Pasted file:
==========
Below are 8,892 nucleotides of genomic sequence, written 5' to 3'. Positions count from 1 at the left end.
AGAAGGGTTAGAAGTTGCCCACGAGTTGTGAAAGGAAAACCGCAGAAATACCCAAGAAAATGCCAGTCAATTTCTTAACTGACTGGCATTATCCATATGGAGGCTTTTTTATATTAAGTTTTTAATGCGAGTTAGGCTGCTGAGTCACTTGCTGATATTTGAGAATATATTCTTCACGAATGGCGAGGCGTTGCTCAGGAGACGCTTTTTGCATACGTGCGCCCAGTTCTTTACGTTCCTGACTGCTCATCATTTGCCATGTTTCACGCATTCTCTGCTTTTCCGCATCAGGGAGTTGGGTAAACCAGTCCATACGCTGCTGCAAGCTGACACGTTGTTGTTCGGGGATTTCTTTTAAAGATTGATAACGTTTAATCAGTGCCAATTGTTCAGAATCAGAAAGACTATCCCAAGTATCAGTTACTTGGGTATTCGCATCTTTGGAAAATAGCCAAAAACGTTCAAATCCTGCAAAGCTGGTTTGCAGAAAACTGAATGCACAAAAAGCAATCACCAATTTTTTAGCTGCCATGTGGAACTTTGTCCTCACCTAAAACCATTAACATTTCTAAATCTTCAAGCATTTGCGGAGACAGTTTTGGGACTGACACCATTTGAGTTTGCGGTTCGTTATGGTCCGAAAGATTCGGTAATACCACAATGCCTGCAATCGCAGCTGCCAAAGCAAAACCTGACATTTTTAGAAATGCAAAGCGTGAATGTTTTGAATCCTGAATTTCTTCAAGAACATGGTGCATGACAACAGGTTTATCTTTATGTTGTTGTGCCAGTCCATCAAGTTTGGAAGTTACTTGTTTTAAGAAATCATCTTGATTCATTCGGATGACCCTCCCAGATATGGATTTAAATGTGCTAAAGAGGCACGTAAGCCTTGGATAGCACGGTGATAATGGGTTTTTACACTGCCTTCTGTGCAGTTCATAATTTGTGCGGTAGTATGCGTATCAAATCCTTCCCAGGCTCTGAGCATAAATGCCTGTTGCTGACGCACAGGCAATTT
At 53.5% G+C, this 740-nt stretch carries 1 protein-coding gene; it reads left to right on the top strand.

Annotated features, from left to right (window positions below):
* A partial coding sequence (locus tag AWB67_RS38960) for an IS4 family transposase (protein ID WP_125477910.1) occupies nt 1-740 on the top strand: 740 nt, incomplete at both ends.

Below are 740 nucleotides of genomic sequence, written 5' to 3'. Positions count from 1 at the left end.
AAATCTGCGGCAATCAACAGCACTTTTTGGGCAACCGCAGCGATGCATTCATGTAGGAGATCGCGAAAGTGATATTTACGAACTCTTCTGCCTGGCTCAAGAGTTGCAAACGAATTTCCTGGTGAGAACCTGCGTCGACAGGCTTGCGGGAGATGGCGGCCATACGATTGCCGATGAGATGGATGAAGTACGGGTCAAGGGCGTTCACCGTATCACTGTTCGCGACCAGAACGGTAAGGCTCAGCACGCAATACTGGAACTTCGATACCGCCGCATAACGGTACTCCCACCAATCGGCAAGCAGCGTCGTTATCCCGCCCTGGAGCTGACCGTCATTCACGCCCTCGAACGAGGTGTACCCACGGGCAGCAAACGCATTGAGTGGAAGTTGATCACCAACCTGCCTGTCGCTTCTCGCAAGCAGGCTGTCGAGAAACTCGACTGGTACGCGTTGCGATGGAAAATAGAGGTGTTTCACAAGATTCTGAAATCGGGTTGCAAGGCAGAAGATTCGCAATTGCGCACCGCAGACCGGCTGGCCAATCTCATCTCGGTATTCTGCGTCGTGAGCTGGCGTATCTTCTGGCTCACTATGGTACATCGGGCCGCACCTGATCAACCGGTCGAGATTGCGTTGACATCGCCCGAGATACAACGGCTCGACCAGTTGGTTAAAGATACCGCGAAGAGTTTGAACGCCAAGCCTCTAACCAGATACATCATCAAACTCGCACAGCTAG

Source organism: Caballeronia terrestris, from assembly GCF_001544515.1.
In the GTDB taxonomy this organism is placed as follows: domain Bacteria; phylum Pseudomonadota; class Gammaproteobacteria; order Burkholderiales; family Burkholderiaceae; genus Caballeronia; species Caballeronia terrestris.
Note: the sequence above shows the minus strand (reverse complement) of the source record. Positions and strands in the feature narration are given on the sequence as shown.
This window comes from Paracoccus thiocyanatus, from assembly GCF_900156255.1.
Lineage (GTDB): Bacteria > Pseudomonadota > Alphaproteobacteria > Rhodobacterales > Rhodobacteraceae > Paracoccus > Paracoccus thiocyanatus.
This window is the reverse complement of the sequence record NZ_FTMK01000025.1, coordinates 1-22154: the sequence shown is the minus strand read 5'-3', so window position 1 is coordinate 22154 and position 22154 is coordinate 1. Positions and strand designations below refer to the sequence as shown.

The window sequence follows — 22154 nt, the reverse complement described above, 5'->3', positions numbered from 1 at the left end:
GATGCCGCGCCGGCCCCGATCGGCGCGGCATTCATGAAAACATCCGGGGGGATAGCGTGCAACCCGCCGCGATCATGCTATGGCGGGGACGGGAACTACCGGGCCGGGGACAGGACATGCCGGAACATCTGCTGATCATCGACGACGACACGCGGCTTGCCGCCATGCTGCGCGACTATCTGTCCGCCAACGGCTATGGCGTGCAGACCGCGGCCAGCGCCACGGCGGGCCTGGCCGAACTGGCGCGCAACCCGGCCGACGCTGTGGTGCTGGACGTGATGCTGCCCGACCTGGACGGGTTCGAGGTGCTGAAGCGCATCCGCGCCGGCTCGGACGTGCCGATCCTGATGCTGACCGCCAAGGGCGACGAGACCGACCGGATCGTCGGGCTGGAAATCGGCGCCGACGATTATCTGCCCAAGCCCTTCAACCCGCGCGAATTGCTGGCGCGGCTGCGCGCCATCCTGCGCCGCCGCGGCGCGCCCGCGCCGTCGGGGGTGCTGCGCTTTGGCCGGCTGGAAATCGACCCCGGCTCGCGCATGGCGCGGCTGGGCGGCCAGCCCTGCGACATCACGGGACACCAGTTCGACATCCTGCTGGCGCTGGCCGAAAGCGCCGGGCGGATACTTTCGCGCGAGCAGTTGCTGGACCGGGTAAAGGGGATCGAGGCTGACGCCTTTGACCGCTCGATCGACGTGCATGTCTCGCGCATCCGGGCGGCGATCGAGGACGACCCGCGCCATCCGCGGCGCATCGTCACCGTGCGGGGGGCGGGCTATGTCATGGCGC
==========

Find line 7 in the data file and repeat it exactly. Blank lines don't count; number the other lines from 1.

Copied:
AAATCTGCGGCAATCAACAGCACTTTTTGGGCAACCGCAGCGATGCATTCATGTAGGAGATCGCGAAAGTGATATTTACGAACTCTTCTGCCTGGCTCAAGAGTTGCAAACGAATTTCCTGGTGAGAACCTGCGTCGACAGGCTTGCGGGAGATGGCGGCCATACGATTGCCGATGAGATGGATGAAGTACGGGTCAAGGGCGTTCACCGTATCACTGTTCGCGACCAGAACGGTAAGGCTCAGCACGCAATACTGGAACTTCGATACCGCCGCATAACGGTACTCCCACCAATCGGCAAGCAGCGTCGTTATCCCGCCCTGGAGCTGACCGTCATTCACGCCCTCGAACGAGGTGTACCCACGGGCAGCAAACGCATTGAGTGGAAGTTGATCACCAACCTGCCTGTCGCTTCTCGCAAGCAGGCTGTCGAGAAACTCGACTGGTACGCGTTGCGATGGAAAATAGAGGTGTTTCACAAGATTCTGAAATCGGGTTGCAAGGCAGAAGATTCGCAATTGCGCACCGCAGACCGGCTGGCCAATCTCATCTCGGTATTCTGCGTCGTGAGCTGGCGTATCTTCTGGCTCACTATGGTACATCGGGCCGCACCTGATCAACCGGTCGAGATTGCGTTGACATCGCCCGAGATACAACGGCTCGACCAGTTGGTTAAAGATACCGCGAAGAGTTTGAACGCCAAGCCTCTAACCAGATACATCATCAAACTCGCACAGCTAG